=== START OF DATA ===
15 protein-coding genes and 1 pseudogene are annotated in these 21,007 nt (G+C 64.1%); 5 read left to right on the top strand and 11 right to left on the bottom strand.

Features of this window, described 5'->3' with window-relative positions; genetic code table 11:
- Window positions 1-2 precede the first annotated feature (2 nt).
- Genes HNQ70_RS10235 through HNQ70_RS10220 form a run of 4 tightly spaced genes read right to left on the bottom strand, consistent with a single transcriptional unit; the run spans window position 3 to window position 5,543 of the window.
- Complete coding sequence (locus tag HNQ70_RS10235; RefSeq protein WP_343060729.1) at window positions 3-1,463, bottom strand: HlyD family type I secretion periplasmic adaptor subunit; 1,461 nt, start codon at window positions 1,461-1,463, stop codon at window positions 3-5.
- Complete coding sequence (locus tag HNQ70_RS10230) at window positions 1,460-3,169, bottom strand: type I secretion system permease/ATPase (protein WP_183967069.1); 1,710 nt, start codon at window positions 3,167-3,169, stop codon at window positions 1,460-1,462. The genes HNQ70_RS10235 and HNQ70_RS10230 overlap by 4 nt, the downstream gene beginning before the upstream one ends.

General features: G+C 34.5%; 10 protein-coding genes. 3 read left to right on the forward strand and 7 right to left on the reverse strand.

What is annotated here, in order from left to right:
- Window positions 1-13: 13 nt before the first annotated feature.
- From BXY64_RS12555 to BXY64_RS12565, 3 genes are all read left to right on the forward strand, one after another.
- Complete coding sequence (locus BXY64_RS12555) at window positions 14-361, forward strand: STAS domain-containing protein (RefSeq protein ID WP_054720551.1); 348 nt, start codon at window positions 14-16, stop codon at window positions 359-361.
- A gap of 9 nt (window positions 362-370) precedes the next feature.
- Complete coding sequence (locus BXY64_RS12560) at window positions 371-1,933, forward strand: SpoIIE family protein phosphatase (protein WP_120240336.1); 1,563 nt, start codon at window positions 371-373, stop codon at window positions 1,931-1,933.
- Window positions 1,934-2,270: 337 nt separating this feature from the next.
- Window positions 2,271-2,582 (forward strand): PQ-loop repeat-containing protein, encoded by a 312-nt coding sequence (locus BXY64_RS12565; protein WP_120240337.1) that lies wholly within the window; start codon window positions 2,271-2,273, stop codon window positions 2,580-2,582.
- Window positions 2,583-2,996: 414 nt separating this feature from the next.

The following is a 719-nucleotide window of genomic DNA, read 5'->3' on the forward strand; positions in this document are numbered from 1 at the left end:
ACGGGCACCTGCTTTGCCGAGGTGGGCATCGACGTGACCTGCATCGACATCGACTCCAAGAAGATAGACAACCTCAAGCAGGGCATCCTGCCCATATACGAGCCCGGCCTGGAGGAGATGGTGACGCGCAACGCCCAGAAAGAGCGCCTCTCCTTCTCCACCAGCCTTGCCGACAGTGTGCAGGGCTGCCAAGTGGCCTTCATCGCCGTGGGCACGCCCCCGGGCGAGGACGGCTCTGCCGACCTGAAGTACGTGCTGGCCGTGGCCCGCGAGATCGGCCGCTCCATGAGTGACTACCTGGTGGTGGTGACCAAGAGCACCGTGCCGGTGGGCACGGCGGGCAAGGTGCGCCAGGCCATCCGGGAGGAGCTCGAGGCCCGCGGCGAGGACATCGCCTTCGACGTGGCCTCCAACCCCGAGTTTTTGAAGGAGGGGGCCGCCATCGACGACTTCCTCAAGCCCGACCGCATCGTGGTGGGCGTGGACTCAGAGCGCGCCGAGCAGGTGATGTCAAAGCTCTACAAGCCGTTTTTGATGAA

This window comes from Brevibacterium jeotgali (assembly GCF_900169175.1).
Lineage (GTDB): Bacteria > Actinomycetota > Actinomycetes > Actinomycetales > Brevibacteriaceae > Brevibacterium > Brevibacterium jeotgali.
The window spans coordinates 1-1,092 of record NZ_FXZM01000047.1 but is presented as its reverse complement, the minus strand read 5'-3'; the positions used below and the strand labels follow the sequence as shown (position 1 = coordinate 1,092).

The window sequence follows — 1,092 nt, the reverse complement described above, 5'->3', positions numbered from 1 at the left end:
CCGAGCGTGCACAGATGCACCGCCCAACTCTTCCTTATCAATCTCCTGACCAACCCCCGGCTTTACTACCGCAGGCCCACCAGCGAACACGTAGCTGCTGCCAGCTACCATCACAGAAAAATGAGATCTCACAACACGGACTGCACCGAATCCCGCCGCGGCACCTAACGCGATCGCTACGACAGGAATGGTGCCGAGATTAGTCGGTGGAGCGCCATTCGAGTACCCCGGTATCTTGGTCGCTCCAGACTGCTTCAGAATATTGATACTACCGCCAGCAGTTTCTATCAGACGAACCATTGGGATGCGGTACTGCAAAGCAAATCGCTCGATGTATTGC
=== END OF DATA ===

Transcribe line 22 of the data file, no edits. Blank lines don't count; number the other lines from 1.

The window sequence follows — 1,092 nt, the reverse complement described above, 5'->3', positions numbered from 1 at the left end: